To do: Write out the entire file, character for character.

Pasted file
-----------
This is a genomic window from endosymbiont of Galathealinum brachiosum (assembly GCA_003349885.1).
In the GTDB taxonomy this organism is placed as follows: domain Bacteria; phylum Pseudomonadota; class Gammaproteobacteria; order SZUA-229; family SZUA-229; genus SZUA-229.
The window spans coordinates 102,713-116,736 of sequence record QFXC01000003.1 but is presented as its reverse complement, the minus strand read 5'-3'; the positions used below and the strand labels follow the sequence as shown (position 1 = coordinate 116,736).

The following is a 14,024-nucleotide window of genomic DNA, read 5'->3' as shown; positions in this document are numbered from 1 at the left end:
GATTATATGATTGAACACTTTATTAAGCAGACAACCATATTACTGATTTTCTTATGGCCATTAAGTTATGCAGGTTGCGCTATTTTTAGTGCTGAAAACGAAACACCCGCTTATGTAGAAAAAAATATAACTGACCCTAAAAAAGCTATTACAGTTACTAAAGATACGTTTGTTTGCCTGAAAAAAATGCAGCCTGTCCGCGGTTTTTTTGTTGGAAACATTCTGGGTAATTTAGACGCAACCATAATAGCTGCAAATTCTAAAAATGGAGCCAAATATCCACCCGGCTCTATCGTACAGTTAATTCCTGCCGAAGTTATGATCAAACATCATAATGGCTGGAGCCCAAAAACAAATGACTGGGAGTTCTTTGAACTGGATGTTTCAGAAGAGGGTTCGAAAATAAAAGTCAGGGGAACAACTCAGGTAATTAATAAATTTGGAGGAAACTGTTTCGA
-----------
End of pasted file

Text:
This is a genomic window from endosymbiont of Galathealinum brachiosum (assembly GCA_003349885.1).
In the GTDB taxonomy this organism is placed as follows: domain Bacteria; phylum Pseudomonadota; class Gammaproteobacteria; order SZUA-229; family SZUA-229; genus SZUA-229.
The window spans coordinates 102,713-116,736 of sequence record QFXC01000003.1 but is presented as its reverse complement, the minus strand read 5'-3'; the positions used below and the strand labels follow the sequence as shown (position 1 = coordinate 116,736).

The following is a 14,024-nucleotide window of genomic DNA, read 5'->3' as shown; positions in this document are numbered from 1 at the left end:
GATTATATGATTGAACACTTTATTAAGCAGACAACCATATTACTGATTTTCTTATGGCCATTAAGTTATGCAGGTTGCGCTATTTTTAGTGCTGAAAACGAAACACCCGCTTATGTAGAAAAAAATATAACTGACCCTAAAAAAGCTATTACAGTTACTAAAGATACGTTTGTTTGCCTGAAAAAAATGCAGCCTGTCCGCGGTTTTTTTGTTGGAAACATTCTGGGTAATTTAGACGCAACCATAATAGCTGCAAATTCTAAAAATGGAGCCAAATATCCACCCGGCTCTATCGTACAGTTAATTCCTGCCGAAGTTATGATCAAACATCATAATGGCTGGAGCCCAAAAACAAATGACTGGGAGTTCTTTGAACTGGATGTTTCAGAAGAGGGTTCGAAAATAAAAGTCAGGGGAACAACTCAGGTAATTAATAAATTTGGAGGAAACTGTTTCGA